But the FBI document notes Lundberg's bankruptcy filing in 2009 when she reported only about $100 in a checking account and income of about $200 a month. In addition, the bankruptcy filing made no mention of any trust funds, the FBI pointed out.
"My mistake was trusting her," Kennedy said in the interview. "At this point, I have very little faith anything she told me ever was true."
In its statement, Nemera said it became aware of possible improper financial activity by Kennedy earlier this year and hired an independent accounting firm and outside counsel to lead a review. Kennedy was fired in March, the company said.
The FBI later confronted Kennedy and he agreed to cooperate with authorities, including making undercover recordings of face-to-face and telephone conversations, according to the court filing.
Nemera's analysis of the pair's spending found more than 8,800 improper charges to the company credit card between November 2015 and mid-March 2017.
That included $970,734 on travel; $606,887 on clothing and accessories; $552,662 on home décor and improvement; $441,312 on lodging; $315,117 on entertainment; $279,231 on jewelry; and $253,019 on health and beauty.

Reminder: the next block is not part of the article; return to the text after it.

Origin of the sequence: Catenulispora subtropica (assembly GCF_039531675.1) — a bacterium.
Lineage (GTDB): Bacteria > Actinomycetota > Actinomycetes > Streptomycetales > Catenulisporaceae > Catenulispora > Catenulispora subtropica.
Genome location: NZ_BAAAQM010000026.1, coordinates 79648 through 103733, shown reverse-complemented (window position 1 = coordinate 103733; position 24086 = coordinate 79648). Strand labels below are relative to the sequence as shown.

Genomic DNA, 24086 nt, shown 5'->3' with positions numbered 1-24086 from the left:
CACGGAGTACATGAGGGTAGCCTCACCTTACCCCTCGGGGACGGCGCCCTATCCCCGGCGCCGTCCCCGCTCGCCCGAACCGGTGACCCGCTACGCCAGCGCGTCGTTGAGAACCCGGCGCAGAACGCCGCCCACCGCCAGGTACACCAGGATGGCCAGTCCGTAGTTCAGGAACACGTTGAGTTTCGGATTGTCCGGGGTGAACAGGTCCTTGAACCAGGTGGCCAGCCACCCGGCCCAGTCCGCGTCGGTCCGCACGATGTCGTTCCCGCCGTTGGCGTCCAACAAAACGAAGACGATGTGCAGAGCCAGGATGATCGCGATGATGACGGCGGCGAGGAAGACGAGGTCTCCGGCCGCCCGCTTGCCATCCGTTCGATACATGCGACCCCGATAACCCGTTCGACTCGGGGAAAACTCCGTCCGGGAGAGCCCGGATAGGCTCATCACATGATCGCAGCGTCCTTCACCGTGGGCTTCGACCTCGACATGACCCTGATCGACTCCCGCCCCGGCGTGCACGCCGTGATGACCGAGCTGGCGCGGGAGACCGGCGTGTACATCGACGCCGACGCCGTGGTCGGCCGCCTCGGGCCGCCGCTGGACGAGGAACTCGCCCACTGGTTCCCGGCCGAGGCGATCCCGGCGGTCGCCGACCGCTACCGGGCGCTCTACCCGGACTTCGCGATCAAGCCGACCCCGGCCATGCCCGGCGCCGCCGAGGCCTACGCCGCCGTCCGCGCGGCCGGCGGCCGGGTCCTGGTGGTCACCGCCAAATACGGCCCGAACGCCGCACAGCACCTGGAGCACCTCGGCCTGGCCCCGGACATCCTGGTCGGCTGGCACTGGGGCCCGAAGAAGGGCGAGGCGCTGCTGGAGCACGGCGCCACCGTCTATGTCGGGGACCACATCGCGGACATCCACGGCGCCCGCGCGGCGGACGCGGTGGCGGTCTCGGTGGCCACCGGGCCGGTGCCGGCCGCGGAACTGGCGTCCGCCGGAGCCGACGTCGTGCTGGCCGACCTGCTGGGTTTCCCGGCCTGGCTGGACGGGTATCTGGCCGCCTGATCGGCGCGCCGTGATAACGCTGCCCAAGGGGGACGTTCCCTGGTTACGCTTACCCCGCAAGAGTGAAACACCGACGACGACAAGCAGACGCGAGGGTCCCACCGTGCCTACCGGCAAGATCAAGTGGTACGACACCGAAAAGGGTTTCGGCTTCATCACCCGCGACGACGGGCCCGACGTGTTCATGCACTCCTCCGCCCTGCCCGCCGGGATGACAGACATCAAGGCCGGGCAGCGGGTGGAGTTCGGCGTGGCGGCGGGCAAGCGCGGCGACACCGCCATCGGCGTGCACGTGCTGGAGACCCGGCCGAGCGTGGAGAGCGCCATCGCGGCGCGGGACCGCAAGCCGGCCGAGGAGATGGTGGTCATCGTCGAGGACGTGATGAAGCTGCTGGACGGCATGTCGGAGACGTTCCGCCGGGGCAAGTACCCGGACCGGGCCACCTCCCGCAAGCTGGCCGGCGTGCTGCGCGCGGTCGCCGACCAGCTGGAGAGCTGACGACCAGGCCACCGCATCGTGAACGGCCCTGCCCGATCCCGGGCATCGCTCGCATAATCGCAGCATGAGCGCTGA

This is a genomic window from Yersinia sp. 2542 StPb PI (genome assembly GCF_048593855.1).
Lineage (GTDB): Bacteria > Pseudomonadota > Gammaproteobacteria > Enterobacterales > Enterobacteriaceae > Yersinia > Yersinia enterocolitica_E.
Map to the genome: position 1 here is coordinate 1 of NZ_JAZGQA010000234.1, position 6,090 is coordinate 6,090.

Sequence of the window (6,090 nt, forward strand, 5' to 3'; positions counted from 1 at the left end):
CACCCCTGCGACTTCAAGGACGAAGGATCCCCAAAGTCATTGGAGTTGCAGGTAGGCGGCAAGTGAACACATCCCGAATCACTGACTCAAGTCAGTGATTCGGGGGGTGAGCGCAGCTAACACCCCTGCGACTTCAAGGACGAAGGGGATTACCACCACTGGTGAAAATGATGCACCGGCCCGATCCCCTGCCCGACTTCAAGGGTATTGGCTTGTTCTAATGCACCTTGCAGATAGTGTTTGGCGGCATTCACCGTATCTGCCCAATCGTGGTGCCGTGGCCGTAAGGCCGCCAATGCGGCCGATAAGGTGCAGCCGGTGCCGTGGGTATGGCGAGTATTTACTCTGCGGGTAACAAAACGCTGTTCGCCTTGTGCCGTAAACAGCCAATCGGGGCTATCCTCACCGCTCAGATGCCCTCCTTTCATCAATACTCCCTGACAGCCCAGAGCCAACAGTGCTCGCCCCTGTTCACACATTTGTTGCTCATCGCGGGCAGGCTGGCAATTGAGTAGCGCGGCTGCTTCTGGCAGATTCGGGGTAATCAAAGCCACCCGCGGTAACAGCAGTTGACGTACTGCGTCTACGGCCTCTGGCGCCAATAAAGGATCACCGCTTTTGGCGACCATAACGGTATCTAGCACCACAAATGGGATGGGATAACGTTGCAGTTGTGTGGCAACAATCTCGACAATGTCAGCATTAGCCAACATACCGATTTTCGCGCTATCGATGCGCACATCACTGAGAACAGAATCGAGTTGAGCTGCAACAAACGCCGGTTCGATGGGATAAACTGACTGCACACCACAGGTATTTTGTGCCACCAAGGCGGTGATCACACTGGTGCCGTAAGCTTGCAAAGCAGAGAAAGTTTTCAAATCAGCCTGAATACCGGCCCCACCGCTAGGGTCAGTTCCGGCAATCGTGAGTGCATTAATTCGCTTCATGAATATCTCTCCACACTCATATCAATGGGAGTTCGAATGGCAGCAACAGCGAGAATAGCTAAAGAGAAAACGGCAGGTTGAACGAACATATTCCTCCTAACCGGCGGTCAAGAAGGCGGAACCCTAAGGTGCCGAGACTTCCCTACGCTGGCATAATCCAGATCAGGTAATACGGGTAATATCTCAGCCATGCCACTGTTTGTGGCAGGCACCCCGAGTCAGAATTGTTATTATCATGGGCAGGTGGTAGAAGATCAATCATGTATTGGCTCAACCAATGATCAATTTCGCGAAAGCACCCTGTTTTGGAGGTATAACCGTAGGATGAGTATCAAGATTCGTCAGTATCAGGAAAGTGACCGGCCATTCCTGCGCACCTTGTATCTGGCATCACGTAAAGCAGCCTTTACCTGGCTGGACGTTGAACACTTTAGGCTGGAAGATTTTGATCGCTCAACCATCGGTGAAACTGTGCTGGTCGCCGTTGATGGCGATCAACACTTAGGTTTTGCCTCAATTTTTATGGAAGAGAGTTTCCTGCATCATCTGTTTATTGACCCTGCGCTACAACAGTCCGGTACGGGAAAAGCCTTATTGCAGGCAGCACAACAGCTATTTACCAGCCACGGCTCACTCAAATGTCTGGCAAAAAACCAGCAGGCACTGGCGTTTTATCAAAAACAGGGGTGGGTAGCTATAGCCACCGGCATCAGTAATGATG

In March, while Kennedy was vacationing in Fiji on a trip he had expected to take with Lundberg, she texted him that she was "seriously freaking out" over just signing a $24,000-a-month, five-year lease. She said creditors wanted money and a payment was coming due, apparently for salon equipment.
"I'm going to have to start selling myself again," Lundberg texted in a series of fragmented messages. "I was so close to (being) financially free. And u miss using ur Corp card scares the (expletive) out of me."
Kennedy tried to reassure her, saying that if they get "5mm" from her dad "all will be good."
"Do NOT sell yourself," Kennedy wrote. "We will find a way."
By May, not long after prosecutors in Chicago had filed under seal the warrant to seize Lundberg's business checking account, FBI agents raided her San Diego mansion. News reports said dozens of agents in full gear with guns drawn converged on the residence, seizing a Jaguar and white grand piano, among other things.
At the time, the mansion was the site of an estate sale advertised online with the headline, "Unexpected move for Chicago Heiress with Designer EVERYTHING!" The posting promised that there would be more than a quarter of a million dollars of goods for sale.
"THIS IS TRULY THE SALE OF A LIFETIME AND WE ARE GENUINELY EXCITED TO HAVE ALL OF YOU JOIN US ...." the posting read. "Those of you who showed up the day of the FBI raid, again, we apologize profusely and hope you agree that it was all WORTH THE WAIT!!!!"